Frequent Reading of the Bible
On February 11, 1962, Parade Magazine published the following brief account -- itself a commentary on artificial motivation.
Still Munching Candy
At the village church in Kalonovka, Russia, attendance at Sunday school picked up after the priest started handing out candy to the peasant children. One of the most faithful was a pug-nosed, pugnacious lad who recited his Scriptures with proper piety, pocketed his reward, then fled into the fields to munch on it.
The priest took a liking to the boy, persuaded him to attend church school. This was preferable to doing household chores from which his devout parents excused him. By offering other inducements, the priest managed to teach the boy the four Gospels. In fact, he won a special prize for learning all four by heart and reciting them nonstop in church. Now, 60 years later, he still likes to recite Scriptures, but in a context that would horrify the old priest. For the prize pupil, who memorized so much of the Bible, is Nikita Khrushchev, the former Communist czar.
As this anecdote illustrates, the "why" behind memorization is fully as important as the "what". The same Nikita Khrushchev who nimbly mouthed God's Word when a child, later declared God to be nonexistent -- because his cosmonauts had not seen Him. Khrushchev memorized the Scriptures for the candy, the rewards, the bribes, rather than for the meaning it had for his life. Artificial motivation will produce artificial results.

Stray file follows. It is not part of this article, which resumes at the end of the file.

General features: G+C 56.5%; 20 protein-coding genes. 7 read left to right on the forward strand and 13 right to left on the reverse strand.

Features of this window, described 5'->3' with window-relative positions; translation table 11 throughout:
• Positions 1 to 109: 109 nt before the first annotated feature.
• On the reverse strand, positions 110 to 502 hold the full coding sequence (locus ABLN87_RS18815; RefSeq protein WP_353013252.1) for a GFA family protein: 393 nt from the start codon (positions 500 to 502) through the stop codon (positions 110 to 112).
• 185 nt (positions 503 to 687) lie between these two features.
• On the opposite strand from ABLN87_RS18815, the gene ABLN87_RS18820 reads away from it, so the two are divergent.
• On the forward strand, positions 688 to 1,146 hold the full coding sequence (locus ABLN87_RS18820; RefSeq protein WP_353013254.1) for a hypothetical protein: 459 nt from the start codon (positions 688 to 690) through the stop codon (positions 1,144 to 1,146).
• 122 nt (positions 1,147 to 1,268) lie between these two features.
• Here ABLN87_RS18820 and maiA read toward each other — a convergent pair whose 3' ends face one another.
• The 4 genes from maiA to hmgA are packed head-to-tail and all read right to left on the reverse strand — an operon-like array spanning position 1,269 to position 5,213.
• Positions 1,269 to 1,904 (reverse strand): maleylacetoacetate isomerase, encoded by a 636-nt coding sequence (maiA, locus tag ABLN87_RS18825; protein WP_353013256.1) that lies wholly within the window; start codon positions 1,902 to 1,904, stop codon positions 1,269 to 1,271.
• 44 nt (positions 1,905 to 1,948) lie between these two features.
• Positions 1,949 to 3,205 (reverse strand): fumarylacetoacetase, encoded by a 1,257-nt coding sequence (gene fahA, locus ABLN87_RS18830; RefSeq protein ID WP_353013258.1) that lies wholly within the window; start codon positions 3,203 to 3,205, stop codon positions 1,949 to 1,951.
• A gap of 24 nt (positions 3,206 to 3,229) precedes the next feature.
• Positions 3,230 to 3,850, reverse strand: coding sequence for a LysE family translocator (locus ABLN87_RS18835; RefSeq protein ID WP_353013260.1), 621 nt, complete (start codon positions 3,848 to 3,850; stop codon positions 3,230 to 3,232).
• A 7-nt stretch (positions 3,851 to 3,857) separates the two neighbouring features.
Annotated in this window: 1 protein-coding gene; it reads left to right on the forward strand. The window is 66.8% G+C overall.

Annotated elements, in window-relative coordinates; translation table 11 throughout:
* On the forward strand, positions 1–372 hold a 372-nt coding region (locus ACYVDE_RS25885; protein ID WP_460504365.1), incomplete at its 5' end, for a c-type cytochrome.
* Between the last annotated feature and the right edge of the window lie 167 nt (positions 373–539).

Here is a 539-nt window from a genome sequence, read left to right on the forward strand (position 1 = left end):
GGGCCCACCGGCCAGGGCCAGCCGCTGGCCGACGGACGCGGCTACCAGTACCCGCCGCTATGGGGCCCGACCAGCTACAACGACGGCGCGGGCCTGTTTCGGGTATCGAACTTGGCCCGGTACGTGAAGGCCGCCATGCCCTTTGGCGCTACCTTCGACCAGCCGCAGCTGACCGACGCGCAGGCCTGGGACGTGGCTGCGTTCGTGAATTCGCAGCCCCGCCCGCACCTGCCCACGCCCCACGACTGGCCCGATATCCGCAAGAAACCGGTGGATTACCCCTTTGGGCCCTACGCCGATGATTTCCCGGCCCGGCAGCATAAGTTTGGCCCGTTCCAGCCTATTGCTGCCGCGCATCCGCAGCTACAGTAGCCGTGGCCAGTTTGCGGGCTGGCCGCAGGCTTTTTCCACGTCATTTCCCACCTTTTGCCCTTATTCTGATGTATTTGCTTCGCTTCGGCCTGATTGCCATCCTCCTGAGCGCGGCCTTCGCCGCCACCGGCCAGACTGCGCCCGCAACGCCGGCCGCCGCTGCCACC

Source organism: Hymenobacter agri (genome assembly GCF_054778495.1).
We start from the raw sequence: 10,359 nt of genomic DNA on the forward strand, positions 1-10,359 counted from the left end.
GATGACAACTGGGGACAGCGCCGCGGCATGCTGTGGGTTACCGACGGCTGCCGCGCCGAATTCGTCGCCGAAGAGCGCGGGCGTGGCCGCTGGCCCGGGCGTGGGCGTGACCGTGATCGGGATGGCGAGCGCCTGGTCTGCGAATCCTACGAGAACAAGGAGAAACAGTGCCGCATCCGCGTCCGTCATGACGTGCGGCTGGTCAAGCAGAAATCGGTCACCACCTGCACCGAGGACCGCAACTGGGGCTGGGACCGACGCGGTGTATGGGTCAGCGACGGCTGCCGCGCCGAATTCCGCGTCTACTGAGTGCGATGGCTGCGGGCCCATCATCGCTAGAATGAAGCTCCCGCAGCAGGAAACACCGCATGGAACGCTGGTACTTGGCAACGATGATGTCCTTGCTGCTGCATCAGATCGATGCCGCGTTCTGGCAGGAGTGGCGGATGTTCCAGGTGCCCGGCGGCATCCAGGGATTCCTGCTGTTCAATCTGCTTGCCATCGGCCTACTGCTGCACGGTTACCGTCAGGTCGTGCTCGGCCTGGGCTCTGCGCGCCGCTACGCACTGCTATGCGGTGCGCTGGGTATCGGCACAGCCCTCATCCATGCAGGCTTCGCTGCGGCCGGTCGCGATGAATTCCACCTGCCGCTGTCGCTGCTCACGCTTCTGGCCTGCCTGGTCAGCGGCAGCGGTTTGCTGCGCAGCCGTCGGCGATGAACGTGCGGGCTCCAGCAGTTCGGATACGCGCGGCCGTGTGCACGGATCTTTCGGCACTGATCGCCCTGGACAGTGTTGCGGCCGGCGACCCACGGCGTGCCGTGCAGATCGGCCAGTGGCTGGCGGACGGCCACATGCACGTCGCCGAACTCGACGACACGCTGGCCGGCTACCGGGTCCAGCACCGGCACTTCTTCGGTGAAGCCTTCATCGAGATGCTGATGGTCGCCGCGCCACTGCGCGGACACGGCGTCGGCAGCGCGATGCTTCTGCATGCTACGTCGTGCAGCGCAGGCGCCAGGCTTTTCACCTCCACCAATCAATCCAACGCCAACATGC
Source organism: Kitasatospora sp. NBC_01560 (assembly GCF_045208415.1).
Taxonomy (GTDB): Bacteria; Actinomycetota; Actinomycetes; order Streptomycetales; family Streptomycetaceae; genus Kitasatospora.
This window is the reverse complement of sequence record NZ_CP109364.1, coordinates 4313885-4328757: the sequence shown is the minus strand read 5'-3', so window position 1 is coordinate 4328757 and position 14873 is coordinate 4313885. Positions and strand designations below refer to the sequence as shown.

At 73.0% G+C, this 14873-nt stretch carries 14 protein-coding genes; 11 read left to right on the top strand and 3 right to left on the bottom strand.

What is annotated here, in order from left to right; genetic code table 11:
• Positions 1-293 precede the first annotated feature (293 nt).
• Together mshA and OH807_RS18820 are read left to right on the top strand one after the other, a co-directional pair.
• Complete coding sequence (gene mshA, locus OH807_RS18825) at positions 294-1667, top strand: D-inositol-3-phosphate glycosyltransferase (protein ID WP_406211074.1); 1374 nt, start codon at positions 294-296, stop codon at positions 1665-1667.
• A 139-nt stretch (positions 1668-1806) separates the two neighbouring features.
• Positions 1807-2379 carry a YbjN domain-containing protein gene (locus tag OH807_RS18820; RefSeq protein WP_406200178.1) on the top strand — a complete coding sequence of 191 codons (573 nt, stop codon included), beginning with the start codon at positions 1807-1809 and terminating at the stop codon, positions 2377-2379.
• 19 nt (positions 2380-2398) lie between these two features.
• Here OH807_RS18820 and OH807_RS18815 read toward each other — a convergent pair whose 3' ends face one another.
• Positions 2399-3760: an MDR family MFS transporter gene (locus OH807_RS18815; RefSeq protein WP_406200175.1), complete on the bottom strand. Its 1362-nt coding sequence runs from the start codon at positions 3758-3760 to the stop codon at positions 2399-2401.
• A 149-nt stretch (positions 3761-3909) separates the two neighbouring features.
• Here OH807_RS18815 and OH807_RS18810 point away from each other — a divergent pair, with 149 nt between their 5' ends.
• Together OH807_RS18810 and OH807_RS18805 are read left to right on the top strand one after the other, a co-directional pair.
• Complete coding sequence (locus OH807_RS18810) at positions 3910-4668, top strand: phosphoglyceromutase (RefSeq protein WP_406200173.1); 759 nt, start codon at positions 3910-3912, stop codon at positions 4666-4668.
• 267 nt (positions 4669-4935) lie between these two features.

Parade Magazine, February 11, 1962.
While studying in the Holy Lands, a seminary professor of mine met a man who claimed to have memorized the Old Testament--in Hebrew! Needless to say, the astonished professor asked for a demonstration. A few days late they sat together in the man's home. "Where shall we begin?" asked the man. "Psalm 1," replied my professor, who was an avid student of the psalms. Beginning with Psalm 1:1, the man began to recite from memory, while my professor followed along in his Hebrew Bible. For two hours the man continued word for word without a mistake as the professor sat in stunned silence. When the demonstration was over, my professor discovered something even more astonishing about the man--he was an atheist! Here was someone who knew the Scriptures better than most Christians ever will, and yet he didn't even believe in God.
Jack Kuhatschek, Taking The Guesswork Out of Applying The Bible, IVP, 1991, p. 16.